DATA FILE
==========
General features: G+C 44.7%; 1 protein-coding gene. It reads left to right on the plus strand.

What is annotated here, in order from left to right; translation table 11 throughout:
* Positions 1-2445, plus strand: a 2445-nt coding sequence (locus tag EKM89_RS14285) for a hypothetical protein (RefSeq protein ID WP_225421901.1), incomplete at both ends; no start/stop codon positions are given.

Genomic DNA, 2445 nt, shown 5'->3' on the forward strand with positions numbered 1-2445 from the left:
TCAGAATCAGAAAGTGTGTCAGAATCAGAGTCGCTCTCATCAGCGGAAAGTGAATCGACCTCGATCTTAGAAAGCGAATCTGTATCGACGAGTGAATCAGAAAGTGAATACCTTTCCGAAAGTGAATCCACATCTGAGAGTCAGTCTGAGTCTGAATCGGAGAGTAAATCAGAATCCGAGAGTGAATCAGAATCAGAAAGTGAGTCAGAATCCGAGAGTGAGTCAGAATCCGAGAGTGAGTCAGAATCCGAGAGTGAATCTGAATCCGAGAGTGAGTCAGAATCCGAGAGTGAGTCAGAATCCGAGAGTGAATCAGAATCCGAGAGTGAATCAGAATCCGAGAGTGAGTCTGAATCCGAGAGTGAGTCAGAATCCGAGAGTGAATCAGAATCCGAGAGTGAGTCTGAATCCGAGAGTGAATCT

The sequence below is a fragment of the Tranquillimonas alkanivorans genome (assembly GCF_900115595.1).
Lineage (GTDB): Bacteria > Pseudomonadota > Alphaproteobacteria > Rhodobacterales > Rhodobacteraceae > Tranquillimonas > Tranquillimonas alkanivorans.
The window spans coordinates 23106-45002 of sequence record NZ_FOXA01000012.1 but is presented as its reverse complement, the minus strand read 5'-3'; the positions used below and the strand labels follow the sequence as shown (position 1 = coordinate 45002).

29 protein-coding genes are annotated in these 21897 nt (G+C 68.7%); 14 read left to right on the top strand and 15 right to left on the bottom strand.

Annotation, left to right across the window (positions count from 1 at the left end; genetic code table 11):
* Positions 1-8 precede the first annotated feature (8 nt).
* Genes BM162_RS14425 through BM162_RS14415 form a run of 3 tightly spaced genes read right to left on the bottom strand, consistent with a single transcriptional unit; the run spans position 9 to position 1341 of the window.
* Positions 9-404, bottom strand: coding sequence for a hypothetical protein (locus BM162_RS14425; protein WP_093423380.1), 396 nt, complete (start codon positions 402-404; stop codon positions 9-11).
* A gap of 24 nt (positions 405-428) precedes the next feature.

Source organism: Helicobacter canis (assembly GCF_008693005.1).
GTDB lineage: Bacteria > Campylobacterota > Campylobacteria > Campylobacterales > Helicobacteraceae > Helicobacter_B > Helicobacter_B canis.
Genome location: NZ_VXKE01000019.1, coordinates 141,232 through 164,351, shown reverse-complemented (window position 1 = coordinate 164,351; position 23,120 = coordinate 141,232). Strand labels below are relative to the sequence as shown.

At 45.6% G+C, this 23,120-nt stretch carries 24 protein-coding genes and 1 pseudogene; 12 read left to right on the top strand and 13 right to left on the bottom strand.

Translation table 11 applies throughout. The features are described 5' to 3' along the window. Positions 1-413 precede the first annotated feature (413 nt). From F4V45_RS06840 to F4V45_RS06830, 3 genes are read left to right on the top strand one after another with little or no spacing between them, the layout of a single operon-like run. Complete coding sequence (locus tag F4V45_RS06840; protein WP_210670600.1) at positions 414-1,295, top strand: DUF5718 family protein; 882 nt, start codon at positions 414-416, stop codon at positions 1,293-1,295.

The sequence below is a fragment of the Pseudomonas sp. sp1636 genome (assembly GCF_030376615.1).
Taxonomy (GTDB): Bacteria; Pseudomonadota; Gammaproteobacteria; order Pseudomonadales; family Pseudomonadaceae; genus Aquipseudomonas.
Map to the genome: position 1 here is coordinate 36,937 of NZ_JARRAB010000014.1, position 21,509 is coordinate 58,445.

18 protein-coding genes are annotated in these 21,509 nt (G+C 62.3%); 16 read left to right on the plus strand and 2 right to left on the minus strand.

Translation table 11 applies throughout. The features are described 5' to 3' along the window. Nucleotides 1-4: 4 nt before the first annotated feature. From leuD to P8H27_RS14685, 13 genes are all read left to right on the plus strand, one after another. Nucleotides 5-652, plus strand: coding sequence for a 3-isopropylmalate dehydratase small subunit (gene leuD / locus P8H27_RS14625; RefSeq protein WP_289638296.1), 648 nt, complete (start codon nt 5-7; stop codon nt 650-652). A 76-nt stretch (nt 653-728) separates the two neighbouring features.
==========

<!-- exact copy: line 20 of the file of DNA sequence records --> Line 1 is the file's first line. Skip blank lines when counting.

The sequence below is a fragment of the Pseudomonas sp. sp1636 genome (assembly GCF_030376615.1).